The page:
Dr. Winter asks, “Does God work this way? When an Evangelical is elected to high office we may say ‘God put an Evangelical in the White House,’…even though in fact the Holy Spirit may have moved the hearts of thousands of voters to elect that person.” Winter believes that angels as God’s messengers may do far more than only deliver messages, yet their activities are attributed to God. How about the acts of Satan? Even his doings might be attributed to God, which concerns Winter. Toward the end of his article, he writes “The reason I am pursuing this…is because I am concerned that we not expect God to do things which either angels or men are supposed to do. It would be tragic if we are confused about what He will get done through His unseen instrumentalities and what He expects human beings to do.”
There is an article in the newspaper Today’s Christian from February of 1974 that is entitled “May We Have Your Opinion, Ralph Winter?” The question is regarding whether or not the number of Christians in the world is keeping up with the growth in the world population at this time. Dr. Winter is consulted on the matter because he is known as “one of the nation’s foremost historians of Christian missions.” He disagrees with the notion that there will be fewer Christians as the world population increases. In fact, he observes that the percentage of Christians in the cultures of the world is not lower than it was seventy-two years before. Winter states, “For seventy-two years ago, Christians in Africa were three per cent of the population, and are thirty per cent today. This is not going backwards, is it?”
Dr. Winter does point out that as the world population explodes, so do the number of non-Christians. He writes that the prediction that there will be three billion non-Western people groups that are not Christian does not discourage him because of his confidence that the number of Christians will continue to rise in the non-Western world. He notes that devout, church-going Christians are not the only evidence of the impact Jesus Christ has had on a culture in the non-Western world. Winter mentions, “Asia is still inscrutably oriental and all that, but if you step back and look at it, both Africa and Asia are fairly riddled with attitudes, morals, and values which have come from Christianity.” Missionaries in Japan have not figured out what a truly Japanese Christian church is like. Although few Japanese belong to a church, when asked by a government census who the greatest religious leader in history is, seventy-eight per cent respond Jesus Christ and not Gautama Buddha. This does not provide an accurate count of Christians, but it is one measure of Jesus Christ’s influence in this culture.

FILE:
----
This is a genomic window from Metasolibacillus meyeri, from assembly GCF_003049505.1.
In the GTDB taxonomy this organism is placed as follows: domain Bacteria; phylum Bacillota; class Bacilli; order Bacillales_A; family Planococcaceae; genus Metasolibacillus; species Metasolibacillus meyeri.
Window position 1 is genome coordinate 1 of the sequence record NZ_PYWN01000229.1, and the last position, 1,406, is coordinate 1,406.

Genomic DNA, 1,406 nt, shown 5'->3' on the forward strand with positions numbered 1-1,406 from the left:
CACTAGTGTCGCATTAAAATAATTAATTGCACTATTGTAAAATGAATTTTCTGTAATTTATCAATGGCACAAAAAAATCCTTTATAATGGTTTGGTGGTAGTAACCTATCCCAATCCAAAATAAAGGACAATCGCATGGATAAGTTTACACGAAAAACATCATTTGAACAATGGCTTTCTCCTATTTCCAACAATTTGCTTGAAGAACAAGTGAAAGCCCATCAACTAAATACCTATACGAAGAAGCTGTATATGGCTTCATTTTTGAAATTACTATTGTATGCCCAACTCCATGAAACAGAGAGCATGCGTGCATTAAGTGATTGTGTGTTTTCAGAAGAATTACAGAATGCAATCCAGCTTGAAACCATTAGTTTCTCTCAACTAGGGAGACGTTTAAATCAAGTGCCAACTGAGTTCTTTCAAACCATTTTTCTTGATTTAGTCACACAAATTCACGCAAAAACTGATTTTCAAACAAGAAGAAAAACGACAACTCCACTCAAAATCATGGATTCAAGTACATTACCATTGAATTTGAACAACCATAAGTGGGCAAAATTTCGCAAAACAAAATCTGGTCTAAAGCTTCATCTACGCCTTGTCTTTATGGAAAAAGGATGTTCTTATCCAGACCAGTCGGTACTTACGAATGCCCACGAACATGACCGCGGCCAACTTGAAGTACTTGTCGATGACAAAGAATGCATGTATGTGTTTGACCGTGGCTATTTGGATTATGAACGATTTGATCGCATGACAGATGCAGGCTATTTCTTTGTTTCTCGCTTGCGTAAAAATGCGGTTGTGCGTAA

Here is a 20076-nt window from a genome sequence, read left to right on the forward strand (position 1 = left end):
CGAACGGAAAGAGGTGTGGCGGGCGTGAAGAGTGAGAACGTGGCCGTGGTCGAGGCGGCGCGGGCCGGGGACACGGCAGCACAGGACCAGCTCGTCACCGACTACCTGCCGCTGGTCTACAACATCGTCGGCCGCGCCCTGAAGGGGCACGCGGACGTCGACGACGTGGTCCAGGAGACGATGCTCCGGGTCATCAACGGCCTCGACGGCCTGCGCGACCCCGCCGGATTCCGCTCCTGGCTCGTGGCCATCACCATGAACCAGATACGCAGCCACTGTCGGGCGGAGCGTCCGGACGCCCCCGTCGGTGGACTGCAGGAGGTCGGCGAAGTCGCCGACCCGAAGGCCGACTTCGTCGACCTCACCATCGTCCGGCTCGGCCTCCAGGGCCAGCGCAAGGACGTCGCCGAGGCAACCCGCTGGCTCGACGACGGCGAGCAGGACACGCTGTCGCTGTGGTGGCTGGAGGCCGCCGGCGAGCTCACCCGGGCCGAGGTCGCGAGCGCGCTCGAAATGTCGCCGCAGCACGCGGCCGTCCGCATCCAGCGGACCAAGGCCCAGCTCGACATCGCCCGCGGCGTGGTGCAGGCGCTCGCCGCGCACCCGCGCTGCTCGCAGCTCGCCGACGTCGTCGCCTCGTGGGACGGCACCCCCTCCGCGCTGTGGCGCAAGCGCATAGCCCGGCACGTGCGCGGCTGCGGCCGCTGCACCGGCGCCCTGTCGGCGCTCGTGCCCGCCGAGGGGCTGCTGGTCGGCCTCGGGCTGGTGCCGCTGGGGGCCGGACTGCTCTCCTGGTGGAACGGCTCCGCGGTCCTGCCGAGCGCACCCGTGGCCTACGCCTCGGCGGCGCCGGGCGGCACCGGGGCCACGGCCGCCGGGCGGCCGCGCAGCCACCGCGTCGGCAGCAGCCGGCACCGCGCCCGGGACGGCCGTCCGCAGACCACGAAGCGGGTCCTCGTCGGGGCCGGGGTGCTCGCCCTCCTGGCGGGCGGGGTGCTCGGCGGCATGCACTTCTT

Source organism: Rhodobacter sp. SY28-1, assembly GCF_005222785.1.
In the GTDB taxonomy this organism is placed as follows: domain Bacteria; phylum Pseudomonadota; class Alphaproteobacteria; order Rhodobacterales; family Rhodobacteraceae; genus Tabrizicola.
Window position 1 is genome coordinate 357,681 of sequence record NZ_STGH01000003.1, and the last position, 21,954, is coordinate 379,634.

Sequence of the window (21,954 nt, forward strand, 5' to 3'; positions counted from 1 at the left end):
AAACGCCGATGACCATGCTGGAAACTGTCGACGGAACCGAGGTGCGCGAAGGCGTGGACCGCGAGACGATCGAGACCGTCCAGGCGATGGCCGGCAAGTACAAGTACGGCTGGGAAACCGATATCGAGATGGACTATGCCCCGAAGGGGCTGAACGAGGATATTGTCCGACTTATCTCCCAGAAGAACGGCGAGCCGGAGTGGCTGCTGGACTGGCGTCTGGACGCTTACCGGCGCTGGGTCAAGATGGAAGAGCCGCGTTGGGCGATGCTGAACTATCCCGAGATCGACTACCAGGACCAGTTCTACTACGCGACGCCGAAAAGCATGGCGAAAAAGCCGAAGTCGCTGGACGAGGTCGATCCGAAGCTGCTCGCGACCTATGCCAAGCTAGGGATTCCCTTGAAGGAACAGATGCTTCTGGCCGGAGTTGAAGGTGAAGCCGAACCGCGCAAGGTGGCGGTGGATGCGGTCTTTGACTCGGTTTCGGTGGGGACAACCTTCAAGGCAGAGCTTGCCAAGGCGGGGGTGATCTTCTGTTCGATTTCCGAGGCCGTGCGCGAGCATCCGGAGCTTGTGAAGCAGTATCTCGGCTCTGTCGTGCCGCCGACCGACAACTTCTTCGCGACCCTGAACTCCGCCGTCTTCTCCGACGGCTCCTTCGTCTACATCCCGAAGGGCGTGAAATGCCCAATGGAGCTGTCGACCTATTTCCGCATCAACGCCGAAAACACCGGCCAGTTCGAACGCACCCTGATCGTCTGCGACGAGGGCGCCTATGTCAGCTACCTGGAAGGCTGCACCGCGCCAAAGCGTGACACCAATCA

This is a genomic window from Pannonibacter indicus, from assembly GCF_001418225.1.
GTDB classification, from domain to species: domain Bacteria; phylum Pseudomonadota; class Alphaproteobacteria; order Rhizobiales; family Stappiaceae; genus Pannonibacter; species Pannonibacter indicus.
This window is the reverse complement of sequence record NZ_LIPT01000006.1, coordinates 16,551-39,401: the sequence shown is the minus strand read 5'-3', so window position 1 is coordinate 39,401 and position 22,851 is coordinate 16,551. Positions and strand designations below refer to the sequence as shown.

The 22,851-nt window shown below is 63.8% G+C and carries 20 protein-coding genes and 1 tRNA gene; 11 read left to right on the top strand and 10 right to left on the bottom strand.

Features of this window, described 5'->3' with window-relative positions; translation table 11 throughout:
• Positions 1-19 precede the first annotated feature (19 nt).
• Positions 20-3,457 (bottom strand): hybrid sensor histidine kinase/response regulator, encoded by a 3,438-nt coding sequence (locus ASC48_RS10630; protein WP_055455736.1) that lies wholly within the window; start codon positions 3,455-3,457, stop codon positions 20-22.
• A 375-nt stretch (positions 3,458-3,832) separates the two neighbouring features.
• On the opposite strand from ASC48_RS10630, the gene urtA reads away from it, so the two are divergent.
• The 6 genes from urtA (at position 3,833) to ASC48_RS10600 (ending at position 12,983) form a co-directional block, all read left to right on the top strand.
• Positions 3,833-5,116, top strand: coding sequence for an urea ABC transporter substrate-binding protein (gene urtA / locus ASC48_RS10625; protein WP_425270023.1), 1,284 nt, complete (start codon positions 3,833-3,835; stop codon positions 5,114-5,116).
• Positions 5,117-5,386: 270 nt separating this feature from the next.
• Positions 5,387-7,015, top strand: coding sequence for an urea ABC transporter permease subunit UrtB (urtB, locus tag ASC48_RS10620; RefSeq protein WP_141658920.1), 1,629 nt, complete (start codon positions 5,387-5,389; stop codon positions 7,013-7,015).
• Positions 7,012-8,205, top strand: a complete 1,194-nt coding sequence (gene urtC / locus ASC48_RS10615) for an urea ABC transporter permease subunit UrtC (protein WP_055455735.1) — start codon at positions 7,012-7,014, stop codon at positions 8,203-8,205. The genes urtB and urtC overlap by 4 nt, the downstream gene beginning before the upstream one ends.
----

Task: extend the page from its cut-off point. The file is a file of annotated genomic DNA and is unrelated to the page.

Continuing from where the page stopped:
Because Dr. Winter was a man of statistics in his knowledge base, he indicates that more than twice as many of the world’s people this year claim to be Christian than any other religion. “With 5,000 independent new denominations in Africa, (and practically a new one each day), one would not likely predict the demise of Christianity,” Winter says. He rejoices that the Christian movement is clearly out of control, and that the white man no longer controls it. It is the only world religion that is both international and non-national at the same time.
Dr. Winter is identified as a professor of the historical development of Christian mission at Fuller Theological Seminary’s School of World Mission and Institute of Church Growth, as it was originally known. His mission field was Guatemala for ten years. The quotation of his for this article was taken from his book The Twenty-Five Unbelievable Years 1945-1969, published by the publishing company Winter founded, William Carey Library, one year after it started.